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Back to Norman Granz' Jazz at the Philharmonic First British Tour 1958

Norman Granz' Jazz at the Philharmonic First British Tour 1958 009

Norman Granz' Jazz at the Philharmonic First British Tour 1958 009

Pages 14 and 15 of the programme for Norman Granz's Jazz at the Philharmonic tour of Great Britain. Page 14 features profiles of backing musicians Lou Levy, Max Bennett and Gus Johnson. A photograph of Roy Eldridge and Roy Brown features on page 15, with adverts for Jazz Journal and Disc magazine.

Image Details

Catalogue Reference Number NJA/PRO/3
Creator Jack Higgins
Date Made 1958
Item Format Programme
Title or Caption
Geographic Location

This text has been generated by computer from the image and may contain typographical and/or grammatical errors.

LOU LEVY
TJIANIST LOU LEVY is one of the most highly regarded exponents of his instrument in jazz today. A He originally won fame with the old Woody Herman Herd, the band which presented the “ Four Brothers,” including Stan Getz, and his solo work on Herman’s earlier records was masterful.
Between 1947 and 1948 Lou toured Scandinavia with a unit led by Chubby Jackson and which included Conte Candoli, Terry Gibbs and Denzil Best.
For a time Levy retired from the fnusic business, but returned to activity in 1955. He moved to Los Angeles, where his modem jazz piano served to accompany Peggy Lee. His flowing style has also been featured with Chris Connor, Stan Getz and many others, in addition to his own groups, both on record and in personal appearances. His current appearance with “ Jazz At The Philharmonic ” is his first.
MAX BENNETT
A few months ago, or maybe it was years, a series of 10 in. LP’s appeared on the London label featuring a group of young West Coast musicians. The leader’s name varied with each LP, and it wasn’t until about the third or fourth month that I realised that this was the same swinging group, with each man taking his turn at leader’s credit. One disc was headed Mariano and another Sapphire. Eventually, a cover picture of two zebras appeared which included the name Max Bennett. It was the bass player’s turn, and one of the tunes was a Frank Rosolino composition called ‘ Just Max.’ A tribute from a front line man to a brilliant and swinging bass player.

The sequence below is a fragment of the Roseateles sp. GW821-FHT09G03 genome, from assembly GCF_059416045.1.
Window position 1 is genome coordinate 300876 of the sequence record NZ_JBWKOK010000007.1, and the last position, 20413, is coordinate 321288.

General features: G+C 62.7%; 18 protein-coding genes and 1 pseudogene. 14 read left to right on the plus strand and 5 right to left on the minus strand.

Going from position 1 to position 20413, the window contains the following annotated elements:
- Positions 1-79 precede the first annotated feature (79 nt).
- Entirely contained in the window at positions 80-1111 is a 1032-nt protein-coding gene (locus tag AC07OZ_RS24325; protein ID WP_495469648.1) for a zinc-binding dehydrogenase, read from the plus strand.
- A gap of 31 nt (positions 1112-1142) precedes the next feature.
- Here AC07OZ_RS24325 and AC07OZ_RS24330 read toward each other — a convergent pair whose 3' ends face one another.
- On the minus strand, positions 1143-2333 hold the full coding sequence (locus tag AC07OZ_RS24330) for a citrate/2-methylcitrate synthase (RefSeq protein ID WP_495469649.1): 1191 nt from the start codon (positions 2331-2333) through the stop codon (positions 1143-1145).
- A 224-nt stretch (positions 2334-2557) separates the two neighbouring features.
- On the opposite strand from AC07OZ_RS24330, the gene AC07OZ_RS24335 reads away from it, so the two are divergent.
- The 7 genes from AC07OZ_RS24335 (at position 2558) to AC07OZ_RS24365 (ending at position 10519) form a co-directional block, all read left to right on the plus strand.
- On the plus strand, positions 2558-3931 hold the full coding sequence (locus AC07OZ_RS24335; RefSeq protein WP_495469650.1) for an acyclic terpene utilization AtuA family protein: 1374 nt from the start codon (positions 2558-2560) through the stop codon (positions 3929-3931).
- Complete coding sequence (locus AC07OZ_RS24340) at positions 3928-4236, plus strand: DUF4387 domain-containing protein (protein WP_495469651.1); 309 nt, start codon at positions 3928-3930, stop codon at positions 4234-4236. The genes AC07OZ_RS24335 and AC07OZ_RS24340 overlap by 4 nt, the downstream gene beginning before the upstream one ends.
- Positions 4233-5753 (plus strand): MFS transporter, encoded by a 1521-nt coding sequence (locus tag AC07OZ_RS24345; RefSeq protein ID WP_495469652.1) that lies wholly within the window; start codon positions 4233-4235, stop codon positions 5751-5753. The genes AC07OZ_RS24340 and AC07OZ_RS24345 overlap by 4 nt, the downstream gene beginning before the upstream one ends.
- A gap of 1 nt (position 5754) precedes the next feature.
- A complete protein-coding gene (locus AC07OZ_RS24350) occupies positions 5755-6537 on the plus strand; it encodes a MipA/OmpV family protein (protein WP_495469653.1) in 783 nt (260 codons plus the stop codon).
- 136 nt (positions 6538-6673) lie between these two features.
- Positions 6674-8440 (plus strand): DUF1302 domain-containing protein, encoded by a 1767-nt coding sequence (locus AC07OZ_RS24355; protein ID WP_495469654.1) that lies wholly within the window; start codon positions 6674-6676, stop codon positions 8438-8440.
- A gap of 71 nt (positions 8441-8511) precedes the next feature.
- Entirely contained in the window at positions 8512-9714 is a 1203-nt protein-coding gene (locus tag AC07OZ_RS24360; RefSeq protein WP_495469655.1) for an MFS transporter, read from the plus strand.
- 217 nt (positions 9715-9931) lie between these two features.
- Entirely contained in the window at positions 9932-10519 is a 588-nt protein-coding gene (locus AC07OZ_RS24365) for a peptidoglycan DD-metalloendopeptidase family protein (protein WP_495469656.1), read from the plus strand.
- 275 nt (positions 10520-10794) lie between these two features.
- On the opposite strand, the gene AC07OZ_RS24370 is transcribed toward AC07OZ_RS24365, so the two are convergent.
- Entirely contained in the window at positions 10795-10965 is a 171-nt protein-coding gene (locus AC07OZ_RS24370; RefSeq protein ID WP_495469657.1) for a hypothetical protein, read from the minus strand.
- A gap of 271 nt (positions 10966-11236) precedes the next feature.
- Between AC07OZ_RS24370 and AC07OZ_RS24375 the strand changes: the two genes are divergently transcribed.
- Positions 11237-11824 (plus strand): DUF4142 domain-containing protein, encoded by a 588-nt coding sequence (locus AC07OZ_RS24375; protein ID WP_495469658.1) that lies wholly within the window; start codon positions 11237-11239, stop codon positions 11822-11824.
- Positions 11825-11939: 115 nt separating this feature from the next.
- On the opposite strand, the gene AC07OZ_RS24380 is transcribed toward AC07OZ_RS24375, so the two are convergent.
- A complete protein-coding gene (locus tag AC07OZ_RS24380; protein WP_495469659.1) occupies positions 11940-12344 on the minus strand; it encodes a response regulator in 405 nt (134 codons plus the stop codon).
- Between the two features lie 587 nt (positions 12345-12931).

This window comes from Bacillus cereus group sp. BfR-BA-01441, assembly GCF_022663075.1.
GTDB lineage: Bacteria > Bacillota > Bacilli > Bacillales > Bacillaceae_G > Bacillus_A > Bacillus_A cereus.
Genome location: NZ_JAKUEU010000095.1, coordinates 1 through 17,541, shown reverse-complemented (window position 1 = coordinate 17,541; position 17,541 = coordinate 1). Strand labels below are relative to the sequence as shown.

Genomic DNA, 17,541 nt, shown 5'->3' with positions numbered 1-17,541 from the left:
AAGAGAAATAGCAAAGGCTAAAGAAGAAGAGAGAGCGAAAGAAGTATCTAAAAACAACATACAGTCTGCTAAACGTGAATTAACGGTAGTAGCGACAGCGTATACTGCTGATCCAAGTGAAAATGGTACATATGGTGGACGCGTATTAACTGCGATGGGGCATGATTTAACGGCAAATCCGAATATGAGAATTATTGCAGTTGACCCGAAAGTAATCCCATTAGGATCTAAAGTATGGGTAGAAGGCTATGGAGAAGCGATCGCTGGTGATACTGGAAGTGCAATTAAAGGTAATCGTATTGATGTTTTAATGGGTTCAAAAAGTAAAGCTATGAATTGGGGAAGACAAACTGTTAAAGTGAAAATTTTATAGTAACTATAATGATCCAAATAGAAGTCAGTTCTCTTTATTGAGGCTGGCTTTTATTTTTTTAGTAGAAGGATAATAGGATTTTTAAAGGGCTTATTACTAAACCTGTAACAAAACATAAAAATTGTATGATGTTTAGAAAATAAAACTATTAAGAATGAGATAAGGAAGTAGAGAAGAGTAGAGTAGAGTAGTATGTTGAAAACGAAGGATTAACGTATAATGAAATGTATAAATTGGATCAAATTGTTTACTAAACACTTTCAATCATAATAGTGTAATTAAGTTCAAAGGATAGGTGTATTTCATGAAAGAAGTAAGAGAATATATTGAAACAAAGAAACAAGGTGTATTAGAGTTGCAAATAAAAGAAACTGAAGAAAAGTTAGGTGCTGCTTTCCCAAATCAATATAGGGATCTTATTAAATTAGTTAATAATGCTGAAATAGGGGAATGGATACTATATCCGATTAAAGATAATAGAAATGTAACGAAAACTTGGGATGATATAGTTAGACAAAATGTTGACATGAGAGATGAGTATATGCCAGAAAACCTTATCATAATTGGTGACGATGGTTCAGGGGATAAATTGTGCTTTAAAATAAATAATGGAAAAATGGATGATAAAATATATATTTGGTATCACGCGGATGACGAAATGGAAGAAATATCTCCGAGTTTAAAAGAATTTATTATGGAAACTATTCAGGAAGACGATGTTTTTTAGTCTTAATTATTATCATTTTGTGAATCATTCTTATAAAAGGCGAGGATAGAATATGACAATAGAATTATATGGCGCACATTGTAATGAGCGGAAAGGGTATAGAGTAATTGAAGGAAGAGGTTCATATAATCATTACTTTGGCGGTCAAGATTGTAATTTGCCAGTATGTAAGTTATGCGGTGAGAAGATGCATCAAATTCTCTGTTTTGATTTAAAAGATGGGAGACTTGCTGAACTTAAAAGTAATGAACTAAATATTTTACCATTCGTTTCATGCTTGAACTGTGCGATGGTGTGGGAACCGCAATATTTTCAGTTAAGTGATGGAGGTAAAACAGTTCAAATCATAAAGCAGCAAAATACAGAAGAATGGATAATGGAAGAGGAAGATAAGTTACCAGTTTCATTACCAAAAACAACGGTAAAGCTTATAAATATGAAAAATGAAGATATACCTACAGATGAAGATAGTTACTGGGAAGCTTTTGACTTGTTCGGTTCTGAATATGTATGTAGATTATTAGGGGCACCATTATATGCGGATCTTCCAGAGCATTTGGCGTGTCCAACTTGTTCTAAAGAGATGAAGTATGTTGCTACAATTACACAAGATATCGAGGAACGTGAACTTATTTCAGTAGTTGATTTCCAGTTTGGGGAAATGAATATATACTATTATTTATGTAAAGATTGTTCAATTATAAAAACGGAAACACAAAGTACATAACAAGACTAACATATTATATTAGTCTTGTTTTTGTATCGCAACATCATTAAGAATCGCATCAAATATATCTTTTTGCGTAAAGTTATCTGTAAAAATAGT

I liked the disc and I kept it and did a little research into Max Bennett. He was born in 1928 in Iowa, and he went to the University of Iowa during the course of a formal education. He has played, since 1949, when he landed his first important job, with Herbie Fields, Terry Gibbs, George Auld, Charlie Ventura, Sauter-Finegan and Stan Kenton. This much I have found out from the books. I hope to learn a lot more during the next few weeks. BRIAN NICHOLLS,
Jazz News.
GUS JOHNSON
GUS JOHNSON first came to prominence in 1948 when he followed Joe Jones into the Count Basie band. Bom in 1913, at school he studied piano, bass and drums and was something of a child prodigy. Kansas City during the 1930’s was the scene of his first job, later he graduated to New York with the Jay McShann band.
He was called up during the war and therefore missed the bop revolution and all the publicity that went with it. On his release from the army he played with Eddie Vinson, Earl Hines and Jay McShann.
After the Basie band disbanded in 1950 he remained with the Count and established a big name for himself with the sextet. Since leaving Basie he has worked in studios and with the Larry Sonn band.
Gus has never tried to exploit himself as a soloist. He has a remarkable technique especially with brushes and his performances on slow numbers are masterpieces of taste and relaxed swing. Gus is quite likely to ‘ blow up a storm ’ anytime and you can always be sure that when he does it will be memorable!
BRIAN HARVEY,
Beat.
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American Journey
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American News Letter
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Record Reviews BoohReviews • FilmBeviews
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